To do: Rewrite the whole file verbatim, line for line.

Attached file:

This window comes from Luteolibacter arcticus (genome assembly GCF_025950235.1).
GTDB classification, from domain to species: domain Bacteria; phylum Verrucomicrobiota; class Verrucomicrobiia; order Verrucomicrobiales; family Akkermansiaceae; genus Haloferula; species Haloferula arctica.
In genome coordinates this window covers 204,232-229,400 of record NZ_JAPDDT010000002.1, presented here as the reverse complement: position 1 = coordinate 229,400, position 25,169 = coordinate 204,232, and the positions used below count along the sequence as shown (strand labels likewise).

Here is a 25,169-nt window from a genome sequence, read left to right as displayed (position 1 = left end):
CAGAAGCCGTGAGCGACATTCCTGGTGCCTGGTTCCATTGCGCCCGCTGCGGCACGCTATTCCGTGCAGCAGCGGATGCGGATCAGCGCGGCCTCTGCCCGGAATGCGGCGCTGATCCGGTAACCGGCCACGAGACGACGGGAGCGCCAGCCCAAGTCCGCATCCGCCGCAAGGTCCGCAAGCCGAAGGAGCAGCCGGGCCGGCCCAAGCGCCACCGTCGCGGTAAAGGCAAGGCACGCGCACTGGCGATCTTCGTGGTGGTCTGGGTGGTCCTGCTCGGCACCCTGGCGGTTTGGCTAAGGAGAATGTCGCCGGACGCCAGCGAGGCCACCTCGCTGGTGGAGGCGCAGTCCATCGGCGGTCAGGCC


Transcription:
This window comes from Luteolibacter arcticus (genome assembly GCF_025950235.1).
GTDB classification, from domain to species: domain Bacteria; phylum Verrucomicrobiota; class Verrucomicrobiia; order Verrucomicrobiales; family Akkermansiaceae; genus Haloferula; species Haloferula arctica.
In genome coordinates this window covers 204,232-229,400 of record NZ_JAPDDT010000002.1, presented here as the reverse complement: position 1 = coordinate 229,400, position 25,169 = coordinate 204,232, and the positions used below count along the sequence as shown (strand labels likewise).

Here is a 25,169-nt window from a genome sequence, read left to right as displayed (position 1 = left end):
CAGAAGCCGTGAGCGACATTCCTGGTGCCTGGTTCCATTGCGCCCGCTGCGGCACGCTATTCCGTGCAGCAGCGGATGCGGATCAGCGCGGCCTCTGCCCGGAATGCGGCGCTGATCCGGTAACCGGCCACGAGACGACGGGAGCGCCAGCCCAAGTCCGCATCCGCCGCAAGGTCCGCAAGCCGAAGGAGCAGCCGGGCCGGCCCAAGCGCCACCGTCGCGGTAAAGGCAAGGCACGCGCACTGGCGATCTTCGTGGTGGTCTGGGTGGTCCTGCTCGGCACCCTGGCGGTTTGGCTAAGGAGAATGTCGCCGGACGCCAGCGAGGCCACCTCGCTGGTGGAGGCGCAGTCCATCGGCGGTCAGGCC